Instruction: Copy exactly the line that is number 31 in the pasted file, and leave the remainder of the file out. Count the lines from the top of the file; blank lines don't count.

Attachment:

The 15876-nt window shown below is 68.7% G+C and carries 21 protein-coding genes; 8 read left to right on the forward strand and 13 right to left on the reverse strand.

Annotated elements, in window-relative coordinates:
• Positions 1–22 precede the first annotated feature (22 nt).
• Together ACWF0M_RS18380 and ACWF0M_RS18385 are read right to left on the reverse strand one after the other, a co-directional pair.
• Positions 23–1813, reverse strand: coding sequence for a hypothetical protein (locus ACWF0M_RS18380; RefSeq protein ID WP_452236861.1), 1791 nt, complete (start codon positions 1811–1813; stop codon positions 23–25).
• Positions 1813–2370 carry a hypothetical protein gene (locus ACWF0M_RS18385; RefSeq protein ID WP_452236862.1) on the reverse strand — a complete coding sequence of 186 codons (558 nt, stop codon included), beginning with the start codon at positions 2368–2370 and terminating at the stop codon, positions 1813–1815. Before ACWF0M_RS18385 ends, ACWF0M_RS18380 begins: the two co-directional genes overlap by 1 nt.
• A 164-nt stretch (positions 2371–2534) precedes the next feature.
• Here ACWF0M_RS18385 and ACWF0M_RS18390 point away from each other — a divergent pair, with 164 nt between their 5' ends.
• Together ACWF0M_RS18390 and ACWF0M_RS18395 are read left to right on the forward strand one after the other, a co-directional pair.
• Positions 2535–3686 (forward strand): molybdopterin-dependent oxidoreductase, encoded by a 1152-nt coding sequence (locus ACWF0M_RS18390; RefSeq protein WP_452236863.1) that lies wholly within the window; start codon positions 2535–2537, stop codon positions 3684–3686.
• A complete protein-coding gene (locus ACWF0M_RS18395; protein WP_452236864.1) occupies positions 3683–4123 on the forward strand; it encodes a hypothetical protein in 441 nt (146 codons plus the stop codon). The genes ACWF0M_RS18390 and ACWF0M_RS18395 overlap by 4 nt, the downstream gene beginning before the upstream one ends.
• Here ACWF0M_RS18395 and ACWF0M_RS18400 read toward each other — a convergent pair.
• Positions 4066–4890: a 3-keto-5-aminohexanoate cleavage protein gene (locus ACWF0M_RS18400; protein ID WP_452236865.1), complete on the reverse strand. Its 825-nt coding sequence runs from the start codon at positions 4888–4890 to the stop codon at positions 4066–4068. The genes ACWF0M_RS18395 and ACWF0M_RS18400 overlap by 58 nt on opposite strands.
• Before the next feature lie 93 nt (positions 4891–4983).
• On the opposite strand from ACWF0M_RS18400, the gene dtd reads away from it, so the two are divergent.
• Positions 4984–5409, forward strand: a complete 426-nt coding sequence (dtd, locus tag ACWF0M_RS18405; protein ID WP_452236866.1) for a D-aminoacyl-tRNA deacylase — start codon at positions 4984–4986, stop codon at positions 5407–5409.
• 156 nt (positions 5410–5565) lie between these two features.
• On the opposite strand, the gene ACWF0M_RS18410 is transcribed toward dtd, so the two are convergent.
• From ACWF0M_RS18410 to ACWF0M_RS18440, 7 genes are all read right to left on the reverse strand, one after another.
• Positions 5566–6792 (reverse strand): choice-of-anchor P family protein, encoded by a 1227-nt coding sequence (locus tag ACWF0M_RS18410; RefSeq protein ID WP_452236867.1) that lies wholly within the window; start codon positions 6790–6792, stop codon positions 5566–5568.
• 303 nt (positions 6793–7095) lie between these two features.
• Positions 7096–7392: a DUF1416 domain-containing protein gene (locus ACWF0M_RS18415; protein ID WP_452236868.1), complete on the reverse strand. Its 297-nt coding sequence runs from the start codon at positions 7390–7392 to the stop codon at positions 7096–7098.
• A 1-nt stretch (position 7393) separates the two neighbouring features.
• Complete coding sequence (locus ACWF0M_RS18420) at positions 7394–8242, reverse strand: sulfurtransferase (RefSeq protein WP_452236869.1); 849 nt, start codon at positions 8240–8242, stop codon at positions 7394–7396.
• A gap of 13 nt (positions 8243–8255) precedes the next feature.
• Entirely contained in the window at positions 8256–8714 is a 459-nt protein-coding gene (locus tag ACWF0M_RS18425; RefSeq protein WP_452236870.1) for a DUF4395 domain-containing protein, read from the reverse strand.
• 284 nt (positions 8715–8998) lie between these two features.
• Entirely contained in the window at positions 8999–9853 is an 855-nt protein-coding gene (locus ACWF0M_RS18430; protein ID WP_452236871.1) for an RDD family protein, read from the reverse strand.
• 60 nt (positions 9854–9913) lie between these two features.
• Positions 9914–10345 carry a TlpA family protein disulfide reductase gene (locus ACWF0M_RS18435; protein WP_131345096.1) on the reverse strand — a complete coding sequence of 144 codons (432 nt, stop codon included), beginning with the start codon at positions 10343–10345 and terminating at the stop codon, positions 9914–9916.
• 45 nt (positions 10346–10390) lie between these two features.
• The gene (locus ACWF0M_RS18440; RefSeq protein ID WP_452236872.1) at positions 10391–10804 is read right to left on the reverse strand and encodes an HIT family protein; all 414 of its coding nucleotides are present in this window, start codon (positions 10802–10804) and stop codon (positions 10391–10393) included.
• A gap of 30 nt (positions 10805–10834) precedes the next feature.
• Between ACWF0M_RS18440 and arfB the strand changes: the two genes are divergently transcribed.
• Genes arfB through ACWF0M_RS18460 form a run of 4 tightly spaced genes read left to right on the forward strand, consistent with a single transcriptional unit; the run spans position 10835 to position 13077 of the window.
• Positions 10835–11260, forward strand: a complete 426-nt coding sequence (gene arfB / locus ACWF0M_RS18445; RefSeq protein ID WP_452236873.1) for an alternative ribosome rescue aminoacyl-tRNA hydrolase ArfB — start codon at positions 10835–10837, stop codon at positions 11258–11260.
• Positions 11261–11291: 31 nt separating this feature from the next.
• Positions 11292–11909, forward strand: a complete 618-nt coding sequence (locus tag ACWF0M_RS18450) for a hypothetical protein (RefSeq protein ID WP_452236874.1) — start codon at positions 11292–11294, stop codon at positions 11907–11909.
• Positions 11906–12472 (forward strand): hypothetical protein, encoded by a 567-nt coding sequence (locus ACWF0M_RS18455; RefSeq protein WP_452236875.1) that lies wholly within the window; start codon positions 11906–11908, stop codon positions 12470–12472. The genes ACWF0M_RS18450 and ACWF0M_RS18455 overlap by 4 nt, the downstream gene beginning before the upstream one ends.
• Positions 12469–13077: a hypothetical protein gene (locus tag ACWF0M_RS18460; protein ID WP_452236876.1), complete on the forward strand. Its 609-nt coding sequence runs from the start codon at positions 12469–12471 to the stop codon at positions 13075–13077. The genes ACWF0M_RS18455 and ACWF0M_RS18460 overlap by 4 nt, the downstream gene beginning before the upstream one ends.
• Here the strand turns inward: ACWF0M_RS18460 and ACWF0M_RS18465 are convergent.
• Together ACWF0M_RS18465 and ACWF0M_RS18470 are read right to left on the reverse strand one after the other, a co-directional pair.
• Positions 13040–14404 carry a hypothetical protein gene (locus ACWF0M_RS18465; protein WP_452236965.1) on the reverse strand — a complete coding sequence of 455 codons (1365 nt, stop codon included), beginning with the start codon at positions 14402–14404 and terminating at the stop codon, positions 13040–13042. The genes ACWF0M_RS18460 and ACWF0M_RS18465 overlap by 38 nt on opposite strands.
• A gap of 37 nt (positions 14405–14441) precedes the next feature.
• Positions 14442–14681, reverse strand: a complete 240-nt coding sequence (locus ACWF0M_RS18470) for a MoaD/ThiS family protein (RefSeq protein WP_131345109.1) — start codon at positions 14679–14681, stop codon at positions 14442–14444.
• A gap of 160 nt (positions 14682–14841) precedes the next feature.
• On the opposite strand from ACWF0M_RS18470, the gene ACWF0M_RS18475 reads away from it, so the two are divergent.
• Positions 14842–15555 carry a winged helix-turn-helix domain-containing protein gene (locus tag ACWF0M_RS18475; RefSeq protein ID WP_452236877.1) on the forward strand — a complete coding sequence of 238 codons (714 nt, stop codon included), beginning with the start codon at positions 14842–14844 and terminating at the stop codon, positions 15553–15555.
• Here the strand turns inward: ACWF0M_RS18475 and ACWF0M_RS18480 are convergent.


• 45 nt (positions 10346–10390) lie between these two features.